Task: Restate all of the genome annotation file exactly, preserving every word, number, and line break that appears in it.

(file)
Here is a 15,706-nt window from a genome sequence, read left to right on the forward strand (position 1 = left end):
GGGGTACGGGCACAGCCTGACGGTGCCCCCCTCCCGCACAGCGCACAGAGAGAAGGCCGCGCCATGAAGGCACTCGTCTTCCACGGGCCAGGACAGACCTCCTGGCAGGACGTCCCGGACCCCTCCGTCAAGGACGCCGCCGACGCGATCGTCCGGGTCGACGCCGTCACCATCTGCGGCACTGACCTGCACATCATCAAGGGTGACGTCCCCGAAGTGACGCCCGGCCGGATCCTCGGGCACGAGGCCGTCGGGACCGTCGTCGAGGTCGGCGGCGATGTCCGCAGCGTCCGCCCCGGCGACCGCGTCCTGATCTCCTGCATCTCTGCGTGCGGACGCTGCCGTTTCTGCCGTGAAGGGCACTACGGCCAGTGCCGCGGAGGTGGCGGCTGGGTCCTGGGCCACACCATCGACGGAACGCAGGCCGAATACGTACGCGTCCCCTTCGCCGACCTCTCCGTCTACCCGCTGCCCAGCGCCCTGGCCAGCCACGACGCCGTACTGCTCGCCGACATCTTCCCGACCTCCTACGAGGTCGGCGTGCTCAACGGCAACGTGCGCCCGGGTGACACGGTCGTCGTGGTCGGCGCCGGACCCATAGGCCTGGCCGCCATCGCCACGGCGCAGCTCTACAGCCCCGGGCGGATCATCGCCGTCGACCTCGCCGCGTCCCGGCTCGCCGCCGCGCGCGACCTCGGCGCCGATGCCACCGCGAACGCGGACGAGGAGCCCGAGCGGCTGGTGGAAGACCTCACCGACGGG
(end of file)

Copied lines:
Here is a 15,706-nt window from a genome sequence, read left to right on the forward strand (position 1 = left end):
GGGGTACGGGCACAGCCTGACGGTGCCCCCCTCCCGCACAGCGCACAGAGAGAAGGCCGCGCCATGAAGGCACTCGTCTTCCACGGGCCAGGACAGACCTCCTGGCAGGACGTCCCGGACCCCTCCGTCAAGGACGCCGCCGACGCGATCGTCCGGGTCGACGCCGTCACCATCTGCGGCACTGACCTGCACATCATCAAGGGTGACGTCCCCGAAGTGACGCCCGGCCGGATCCTCGGGCACGAGGCCGTCGGGACCGTCGTCGAGGTCGGCGGCGATGTCCGCAGCGTCCGCCCCGGCGACCGCGTCCTGATCTCCTGCATCTCTGCGTGCGGACGCTGCCGTTTCTGCCGTGAAGGGCACTACGGCCAGTGCCGCGGAGGTGGCGGCTGGGTCCTGGGCCACACCATCGACGGAACGCAGGCCGAATACGTACGCGTCCCCTTCGCCGACCTCTCCGTCTACCCGCTGCCCAGCGCCCTGGCCAGCCACGACGCCGTACTGCTCGCCGACATCTTCCCGACCTCCTACGAGGTCGGCGTGCTCAACGGCAACGTGCGCCCGGGTGACACGGTCGTCGTGGTCGGCGCCGGACCCATAGGCCTGGCCGCCATCGCCACGGCGCAGCTCTACAGCCCCGGGCGGATCATCGCCGTCGACCTCGCCGCGTCCCGGCTCGCCGCCGCGCGCGACCTCGGCGCCGATGCCACCGCGAACGCGGACGAGGAGCCCGAGCGGCTGGTGGAAGACCTCACCGACGGG